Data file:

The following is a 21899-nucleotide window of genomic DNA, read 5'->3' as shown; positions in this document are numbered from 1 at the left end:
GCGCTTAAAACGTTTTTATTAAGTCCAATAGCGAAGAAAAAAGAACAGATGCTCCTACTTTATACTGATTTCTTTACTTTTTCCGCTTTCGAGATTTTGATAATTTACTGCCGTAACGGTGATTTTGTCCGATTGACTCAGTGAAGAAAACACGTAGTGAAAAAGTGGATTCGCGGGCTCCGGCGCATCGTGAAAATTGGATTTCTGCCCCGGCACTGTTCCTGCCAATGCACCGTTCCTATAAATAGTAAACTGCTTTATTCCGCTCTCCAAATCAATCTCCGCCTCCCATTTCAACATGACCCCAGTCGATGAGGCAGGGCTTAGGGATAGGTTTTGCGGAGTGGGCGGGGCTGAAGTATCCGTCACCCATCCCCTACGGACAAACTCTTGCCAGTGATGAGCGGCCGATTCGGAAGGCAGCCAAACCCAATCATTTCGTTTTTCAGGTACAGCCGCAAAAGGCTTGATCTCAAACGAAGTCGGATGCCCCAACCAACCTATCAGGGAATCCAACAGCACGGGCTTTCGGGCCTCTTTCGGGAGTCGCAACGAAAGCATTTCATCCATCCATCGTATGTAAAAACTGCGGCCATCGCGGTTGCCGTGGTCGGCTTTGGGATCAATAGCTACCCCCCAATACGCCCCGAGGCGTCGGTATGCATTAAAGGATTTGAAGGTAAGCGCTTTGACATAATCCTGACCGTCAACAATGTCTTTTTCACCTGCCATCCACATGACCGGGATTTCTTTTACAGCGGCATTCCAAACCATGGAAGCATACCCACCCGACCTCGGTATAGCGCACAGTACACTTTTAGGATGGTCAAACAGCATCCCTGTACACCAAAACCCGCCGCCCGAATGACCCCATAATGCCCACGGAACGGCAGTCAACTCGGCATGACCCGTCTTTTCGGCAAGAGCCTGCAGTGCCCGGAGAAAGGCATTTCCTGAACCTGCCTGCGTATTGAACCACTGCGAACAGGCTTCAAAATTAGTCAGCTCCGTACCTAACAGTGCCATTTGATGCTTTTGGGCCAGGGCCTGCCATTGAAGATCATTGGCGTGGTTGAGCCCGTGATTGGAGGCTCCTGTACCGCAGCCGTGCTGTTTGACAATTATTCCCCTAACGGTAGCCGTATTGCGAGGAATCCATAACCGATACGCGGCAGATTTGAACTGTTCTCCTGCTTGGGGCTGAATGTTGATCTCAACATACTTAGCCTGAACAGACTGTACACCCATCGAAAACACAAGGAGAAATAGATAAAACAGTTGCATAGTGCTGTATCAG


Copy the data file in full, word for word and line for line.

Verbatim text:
The following is a 21899-nucleotide window of genomic DNA, read 5'->3' as shown; positions in this document are numbered from 1 at the left end:
GCGCTTAAAACGTTTTTATTAAGTCCAATAGCGAAGAAAAAAGAACAGATGCTCCTACTTTATACTGATTTCTTTACTTTTTCCGCTTTCGAGATTTTGATAATTTACTGCCGTAACGGTGATTTTGTCCGATTGACTCAGTGAAGAAAACACGTAGTGAAAAAGTGGATTCGCGGGCTCCGGCGCATCGTGAAAATTGGATTTCTGCCCCGGCACTGTTCCTGCCAATGCACCGTTCCTATAAATAGTAAACTGCTTTATTCCGCTCTCCAAATCAATCTCCGCCTCCCATTTCAACATGACCCCAGTCGATGAGGCAGGGCTTAGGGATAGGTTTTGCGGAGTGGGCGGGGCTGAAGTATCCGTCACCCATCCCCTACGGACAAACTCTTGCCAGTGATGAGCGGCCGATTCGGAAGGCAGCCAAACCCAATCATTTCGTTTTTCAGGTACAGCCGCAAAAGGCTTGATCTCAAACGAAGTCGGATGCCCCAACCAACCTATCAGGGAATCCAACAGCACGGGCTTTCGGGCCTCTTTCGGGAGTCGCAACGAAAGCATTTCATCCATCCATCGTATGTAAAAACTGCGGCCATCGCGGTTGCCGTGGTCGGCTTTGGGATCAATAGCTACCCCCCAATACGCCCCGAGGCGTCGGTATGCATTAAAGGATTTGAAGGTAAGCGCTTTGACATAATCCTGACCGTCAACAATGTCTTTTTCACCTGCCATCCACATGACCGGGATTTCTTTTACAGCGGCATTCCAAACCATGGAAGCATACCCACCCGACCTCGGTATAGCGCACAGTACACTTTTAGGATGGTCAAACAGCATCCCTGTACACCAAAACCCGCCGCCCGAATGACCCCATAATGCCCACGGAACGGCAGTCAACTCGGCATGACCCGTCTTTTCGGCAAGAGCCTGCAGTGCCCGGAGAAAGGCATTTCCTGAACCTGCCTGCGTATTGAACCACTGCGAACAGGCTTCAAAATTAGTCAGCTCCGTACCTAACAGTGCCATTTGATGCTTTTGGGCCAGGGCCTGCCATTGAAGATCATTGGCGTGGTTGAGCCCGTGATTGGAGGCTCCTGTACCGCAGCCGTGCTGTTTGACAATTATTCCCCTAACGGTAGCCGTATTGCGAGGAATCCATAACCGATACGCGGCAGATTTGAACTGTTCTCCTGCTTGGGGCTGAATGTTGATCTCAACATACTTAGCCTGAACAGACTGTACACCCATCGAAAACACAAGGAGAAATAGATAAAACAGTTGCATAGTGCTGTATCAG